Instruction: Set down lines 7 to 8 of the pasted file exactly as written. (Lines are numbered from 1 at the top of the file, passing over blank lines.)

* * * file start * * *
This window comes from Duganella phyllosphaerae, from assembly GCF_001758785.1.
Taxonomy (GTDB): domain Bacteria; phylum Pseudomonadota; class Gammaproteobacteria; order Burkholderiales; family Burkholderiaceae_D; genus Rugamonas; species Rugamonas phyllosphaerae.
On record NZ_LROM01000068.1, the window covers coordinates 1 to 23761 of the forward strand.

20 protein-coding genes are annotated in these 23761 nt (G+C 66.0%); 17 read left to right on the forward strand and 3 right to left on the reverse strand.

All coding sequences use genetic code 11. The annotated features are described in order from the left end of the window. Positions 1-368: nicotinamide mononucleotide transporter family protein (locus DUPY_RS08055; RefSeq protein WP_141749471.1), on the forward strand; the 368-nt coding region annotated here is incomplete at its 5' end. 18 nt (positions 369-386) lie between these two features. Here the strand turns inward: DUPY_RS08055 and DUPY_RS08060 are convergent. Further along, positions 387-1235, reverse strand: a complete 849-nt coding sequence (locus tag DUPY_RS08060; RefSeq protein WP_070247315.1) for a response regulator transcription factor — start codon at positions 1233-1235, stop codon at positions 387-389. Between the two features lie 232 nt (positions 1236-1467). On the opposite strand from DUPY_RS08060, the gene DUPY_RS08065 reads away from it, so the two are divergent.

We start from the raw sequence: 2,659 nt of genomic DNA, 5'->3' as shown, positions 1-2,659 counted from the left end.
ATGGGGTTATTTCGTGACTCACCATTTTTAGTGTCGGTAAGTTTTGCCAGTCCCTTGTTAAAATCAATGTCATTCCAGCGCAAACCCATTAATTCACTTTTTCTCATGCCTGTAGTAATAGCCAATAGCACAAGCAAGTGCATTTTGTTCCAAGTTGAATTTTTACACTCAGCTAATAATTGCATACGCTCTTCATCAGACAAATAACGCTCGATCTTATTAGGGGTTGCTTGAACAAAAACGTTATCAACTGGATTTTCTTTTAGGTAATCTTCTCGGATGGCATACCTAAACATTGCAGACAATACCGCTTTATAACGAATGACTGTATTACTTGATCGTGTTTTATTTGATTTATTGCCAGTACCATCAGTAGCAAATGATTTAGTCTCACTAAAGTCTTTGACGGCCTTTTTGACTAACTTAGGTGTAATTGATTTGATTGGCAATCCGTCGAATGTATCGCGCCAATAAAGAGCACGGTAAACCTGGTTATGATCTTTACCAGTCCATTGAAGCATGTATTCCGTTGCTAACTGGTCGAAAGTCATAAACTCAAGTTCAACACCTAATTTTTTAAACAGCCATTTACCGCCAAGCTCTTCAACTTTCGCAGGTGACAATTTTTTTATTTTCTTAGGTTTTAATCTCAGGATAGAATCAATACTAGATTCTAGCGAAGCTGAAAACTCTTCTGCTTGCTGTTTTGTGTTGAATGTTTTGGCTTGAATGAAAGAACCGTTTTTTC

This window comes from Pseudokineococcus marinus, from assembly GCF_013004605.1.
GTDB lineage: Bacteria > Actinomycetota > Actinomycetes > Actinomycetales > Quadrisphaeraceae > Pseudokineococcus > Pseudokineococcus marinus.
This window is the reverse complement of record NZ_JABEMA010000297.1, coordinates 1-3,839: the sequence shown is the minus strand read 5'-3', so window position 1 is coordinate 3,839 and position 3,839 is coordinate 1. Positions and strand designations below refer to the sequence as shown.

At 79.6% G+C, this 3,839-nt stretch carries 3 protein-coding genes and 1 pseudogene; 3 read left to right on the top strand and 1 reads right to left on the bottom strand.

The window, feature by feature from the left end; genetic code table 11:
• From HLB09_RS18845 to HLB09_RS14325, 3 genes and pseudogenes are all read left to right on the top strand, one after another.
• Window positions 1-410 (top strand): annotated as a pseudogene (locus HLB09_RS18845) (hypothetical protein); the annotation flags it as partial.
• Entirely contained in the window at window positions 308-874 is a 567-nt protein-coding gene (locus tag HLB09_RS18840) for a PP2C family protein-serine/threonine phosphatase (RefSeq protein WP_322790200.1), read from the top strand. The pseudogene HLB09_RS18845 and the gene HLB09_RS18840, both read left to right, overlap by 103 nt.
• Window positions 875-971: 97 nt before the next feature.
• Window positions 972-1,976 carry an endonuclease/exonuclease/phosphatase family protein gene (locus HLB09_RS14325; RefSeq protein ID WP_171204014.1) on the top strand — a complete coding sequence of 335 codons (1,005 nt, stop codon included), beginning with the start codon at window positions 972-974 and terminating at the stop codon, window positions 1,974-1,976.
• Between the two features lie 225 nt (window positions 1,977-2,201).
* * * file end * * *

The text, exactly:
ATGGGGTTATTTCGTGACTCACCATTTTTAGTGTCGGTAAGTTTTGCCAGTCCCTTGTTAAAATCAATGTCATTCCAGCGCAAACCCATTAATTCACTTTTTCTCATGCCTGTAGTAATAGCCAATAGCACAAGCAAGTGCATTTTGTTCCAAGTTGAATTTTTACACTCAGCTAATAATTGCATACGCTCTTCATCAGACAAATAACGCTCGATCTTATTAGGGGTTGCTTGAACAAAAACGTTATCAACTGGATTTTCTTTTAGGTAATCTTCTCGGATGGCATACCTAAACATTGCAGACAATACCGCTTTATAACGAATGACTGTATTACTTGATCGTGTTTTATTTGATTTATTGCCAGTACCATCAGTAGCAAATGATTTAGTCTCACTAAAGTCTTTGACGGCCTTTTTGACTAACTTAGGTGTAATTGATTTGATTGGCAATCCGTCGAATGTATCGCGCCAATAAAGAGCACGGTAAACCTGGTTATGATCTTTACCAGTCCATTGAAGCATGTATTCCGTTGCTAACTGGTCGAAAGTCATAAACTCAAGTTCAACACCTAATTTTTTAAACAGCCATTTACCGCCAAGCTCTTCAACTTTCGCAGGTGACAATTTTTTTATTTTCTTAGGTTTTAATCTCAGGATAGAATCAATACTAGATTCTAGCGAAGCTGAAAACTCTTCTGCTTGCTGTTTTGTGTTGAATGTTTTGGCTTGAATGAAAGAACCGTTTTTTC

This window comes from Pseudokineococcus marinus, from assembly GCF_013004605.1.